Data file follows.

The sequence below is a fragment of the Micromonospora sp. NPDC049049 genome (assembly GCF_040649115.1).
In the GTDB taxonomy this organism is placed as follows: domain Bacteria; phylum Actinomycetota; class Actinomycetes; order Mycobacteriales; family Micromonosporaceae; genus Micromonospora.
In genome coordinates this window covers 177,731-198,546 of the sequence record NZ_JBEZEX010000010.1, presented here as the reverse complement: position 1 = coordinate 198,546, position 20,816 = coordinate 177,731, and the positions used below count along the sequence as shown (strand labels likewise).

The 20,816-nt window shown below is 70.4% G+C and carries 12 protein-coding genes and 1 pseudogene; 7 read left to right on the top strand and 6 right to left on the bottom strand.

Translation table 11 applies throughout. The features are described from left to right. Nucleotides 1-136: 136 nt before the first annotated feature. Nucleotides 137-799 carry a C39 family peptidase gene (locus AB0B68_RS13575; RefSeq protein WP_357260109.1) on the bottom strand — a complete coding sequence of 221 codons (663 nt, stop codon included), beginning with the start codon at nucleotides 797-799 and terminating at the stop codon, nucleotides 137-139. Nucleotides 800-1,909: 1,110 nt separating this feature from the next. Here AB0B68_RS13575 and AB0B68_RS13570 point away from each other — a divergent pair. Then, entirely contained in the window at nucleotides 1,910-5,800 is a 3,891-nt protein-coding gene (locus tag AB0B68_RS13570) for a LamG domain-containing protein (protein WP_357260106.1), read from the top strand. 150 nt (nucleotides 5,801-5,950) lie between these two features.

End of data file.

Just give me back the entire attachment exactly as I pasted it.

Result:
The sequence below is a fragment of the Micromonospora sp. NPDC049049 genome (assembly GCF_040649115.1).
In the GTDB taxonomy this organism is placed as follows: domain Bacteria; phylum Actinomycetota; class Actinomycetes; order Mycobacteriales; family Micromonosporaceae; genus Micromonospora.
In genome coordinates this window covers 177,731-198,546 of the sequence record NZ_JBEZEX010000010.1, presented here as the reverse complement: position 1 = coordinate 198,546, position 20,816 = coordinate 177,731, and the positions used below count along the sequence as shown (strand labels likewise).

The 20,816-nt window shown below is 70.4% G+C and carries 12 protein-coding genes and 1 pseudogene; 7 read left to right on the top strand and 6 right to left on the bottom strand.

Translation table 11 applies throughout. The features are described from left to right. Nucleotides 1-136: 136 nt before the first annotated feature. Nucleotides 137-799 carry a C39 family peptidase gene (locus AB0B68_RS13575; RefSeq protein WP_357260109.1) on the bottom strand — a complete coding sequence of 221 codons (663 nt, stop codon included), beginning with the start codon at nucleotides 797-799 and terminating at the stop codon, nucleotides 137-139. Nucleotides 800-1,909: 1,110 nt separating this feature from the next. Here AB0B68_RS13575 and AB0B68_RS13570 point away from each other — a divergent pair. Then, entirely contained in the window at nucleotides 1,910-5,800 is a 3,891-nt protein-coding gene (locus tag AB0B68_RS13570) for a LamG domain-containing protein (protein WP_357260106.1), read from the top strand. 150 nt (nucleotides 5,801-5,950) lie between these two features.